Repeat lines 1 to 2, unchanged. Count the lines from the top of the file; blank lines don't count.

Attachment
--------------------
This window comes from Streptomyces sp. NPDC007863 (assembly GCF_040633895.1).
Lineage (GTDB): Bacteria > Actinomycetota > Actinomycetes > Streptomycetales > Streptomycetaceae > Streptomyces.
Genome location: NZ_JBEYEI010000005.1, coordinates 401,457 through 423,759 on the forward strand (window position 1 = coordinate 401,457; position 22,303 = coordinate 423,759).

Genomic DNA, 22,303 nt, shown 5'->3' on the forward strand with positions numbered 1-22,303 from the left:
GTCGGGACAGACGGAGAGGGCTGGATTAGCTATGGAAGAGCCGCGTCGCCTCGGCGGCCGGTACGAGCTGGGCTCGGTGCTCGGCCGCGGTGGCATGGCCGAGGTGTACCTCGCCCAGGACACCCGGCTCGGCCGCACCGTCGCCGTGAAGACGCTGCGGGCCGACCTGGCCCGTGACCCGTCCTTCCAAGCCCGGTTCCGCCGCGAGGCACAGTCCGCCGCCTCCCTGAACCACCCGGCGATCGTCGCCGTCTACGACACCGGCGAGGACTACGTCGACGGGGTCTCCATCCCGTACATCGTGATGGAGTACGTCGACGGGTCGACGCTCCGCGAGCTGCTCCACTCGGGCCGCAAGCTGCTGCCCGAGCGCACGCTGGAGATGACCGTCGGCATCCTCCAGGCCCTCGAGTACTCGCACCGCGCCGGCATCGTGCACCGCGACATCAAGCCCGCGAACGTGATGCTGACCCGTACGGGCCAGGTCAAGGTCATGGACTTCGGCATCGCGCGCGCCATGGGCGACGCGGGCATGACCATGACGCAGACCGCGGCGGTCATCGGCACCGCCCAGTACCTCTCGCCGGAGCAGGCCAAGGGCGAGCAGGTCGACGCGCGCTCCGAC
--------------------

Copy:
This window comes from Streptomyces sp. NPDC007863 (assembly GCF_040633895.1).
Lineage (GTDB): Bacteria > Actinomycetota > Actinomycetes > Streptomycetales > Streptomycetaceae > Streptomyces.